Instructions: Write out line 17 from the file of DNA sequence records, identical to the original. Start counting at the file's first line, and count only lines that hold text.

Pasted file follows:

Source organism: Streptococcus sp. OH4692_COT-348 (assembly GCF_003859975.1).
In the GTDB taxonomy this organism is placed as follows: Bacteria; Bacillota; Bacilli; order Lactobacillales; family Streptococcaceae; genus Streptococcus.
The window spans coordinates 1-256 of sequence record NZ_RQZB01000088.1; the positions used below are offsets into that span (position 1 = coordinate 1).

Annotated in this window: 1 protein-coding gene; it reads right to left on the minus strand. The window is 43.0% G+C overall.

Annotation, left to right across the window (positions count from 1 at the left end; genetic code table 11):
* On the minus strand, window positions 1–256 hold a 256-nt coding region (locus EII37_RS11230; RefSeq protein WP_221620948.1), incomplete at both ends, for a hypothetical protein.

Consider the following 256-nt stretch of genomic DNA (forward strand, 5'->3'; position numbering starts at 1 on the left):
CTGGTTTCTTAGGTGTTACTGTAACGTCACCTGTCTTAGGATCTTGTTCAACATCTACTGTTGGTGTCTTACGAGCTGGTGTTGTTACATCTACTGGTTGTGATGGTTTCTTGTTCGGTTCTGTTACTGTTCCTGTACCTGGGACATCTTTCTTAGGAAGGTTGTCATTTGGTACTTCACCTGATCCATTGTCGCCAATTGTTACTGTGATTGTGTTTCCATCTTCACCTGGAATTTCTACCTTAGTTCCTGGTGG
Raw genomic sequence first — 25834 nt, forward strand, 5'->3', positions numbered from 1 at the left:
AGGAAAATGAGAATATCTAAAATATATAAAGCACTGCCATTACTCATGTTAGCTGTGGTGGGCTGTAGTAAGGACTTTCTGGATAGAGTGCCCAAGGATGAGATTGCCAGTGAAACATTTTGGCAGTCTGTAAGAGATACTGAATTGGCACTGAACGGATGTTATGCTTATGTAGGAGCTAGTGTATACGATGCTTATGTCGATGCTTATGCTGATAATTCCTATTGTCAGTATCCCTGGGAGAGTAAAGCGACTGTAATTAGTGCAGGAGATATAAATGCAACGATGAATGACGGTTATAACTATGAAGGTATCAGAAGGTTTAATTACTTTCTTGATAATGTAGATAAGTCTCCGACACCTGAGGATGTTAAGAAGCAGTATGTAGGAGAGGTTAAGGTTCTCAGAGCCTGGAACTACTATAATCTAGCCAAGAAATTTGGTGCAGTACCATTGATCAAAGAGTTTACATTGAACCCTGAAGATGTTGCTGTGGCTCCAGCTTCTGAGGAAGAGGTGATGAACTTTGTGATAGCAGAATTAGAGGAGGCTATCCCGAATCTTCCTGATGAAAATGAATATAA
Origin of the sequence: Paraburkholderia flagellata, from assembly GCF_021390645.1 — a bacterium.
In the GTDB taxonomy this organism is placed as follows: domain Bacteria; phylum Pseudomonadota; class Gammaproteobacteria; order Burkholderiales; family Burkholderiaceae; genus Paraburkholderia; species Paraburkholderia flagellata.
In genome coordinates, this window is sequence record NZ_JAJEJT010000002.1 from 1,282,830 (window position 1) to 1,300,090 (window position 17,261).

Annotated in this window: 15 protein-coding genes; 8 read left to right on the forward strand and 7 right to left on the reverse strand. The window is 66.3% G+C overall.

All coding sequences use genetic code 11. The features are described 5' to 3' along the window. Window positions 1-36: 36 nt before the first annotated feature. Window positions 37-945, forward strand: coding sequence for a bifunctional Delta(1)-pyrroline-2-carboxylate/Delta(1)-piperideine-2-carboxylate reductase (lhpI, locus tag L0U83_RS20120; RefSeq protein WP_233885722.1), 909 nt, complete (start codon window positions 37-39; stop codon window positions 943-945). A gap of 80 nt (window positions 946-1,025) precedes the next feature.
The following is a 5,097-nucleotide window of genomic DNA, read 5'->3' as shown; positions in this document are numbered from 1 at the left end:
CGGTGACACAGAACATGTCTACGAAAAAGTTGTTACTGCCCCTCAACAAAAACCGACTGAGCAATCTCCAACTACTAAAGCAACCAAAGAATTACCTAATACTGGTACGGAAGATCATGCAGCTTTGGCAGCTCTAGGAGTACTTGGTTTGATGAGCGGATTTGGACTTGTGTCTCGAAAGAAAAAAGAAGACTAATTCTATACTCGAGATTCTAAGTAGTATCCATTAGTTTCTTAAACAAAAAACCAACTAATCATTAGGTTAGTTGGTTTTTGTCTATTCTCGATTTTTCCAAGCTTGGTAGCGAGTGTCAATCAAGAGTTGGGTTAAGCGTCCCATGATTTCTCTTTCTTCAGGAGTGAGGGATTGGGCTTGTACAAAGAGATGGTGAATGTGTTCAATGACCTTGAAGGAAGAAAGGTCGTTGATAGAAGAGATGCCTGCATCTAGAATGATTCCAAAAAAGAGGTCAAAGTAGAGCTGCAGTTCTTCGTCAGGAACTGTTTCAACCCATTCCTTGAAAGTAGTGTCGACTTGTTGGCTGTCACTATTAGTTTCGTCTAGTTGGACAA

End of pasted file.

CGGTGACACAGAACATGTCTACGAAAAAGTTGTTACTGCCCCTCAACAAAAACCGACTGAGCAATCTCCAACTACTAAAGCAACCAAAGAATTACCTAATACTGGTACGGAAGATCATGCAGCTTTGGCAGCTCTAGGAGTACTTGGTTTGATGAGCGGATTTGGACTTGTGTCTCGAAAGAAAAAAGAAGACTAATTCTATACTCGAGATTCTAAGTAGTATCCATTAGTTTCTTAAACAAAAAACCAACTAATCATTAGGTTAGTTGGTTTTTGTCTATTCTCGATTTTTCCAAGCTTGGTAGCGAGTGTCAATCAAGAGTTGGGTTAAGCGTCCCATGATTTCTCTTTCTTCAGGAGTGAGGGATTGGGCTTGTACAAAGAGATGGTGAATGTGTTCAATGACCTTGAAGGAAGAAAGGTCGTTGATAGAAGAGATGCCTGCATCTAGAATGATTCCAAAAAAGAGGTCAAAGTAGAGCTGCAGTTCTTCGTCAGGAACTGTTTCAACCCATTCCTTGAAAGTAGTGTCGACTTGTTGGCTGTCACTATTAGTTTCGTCTAGTTGGACAA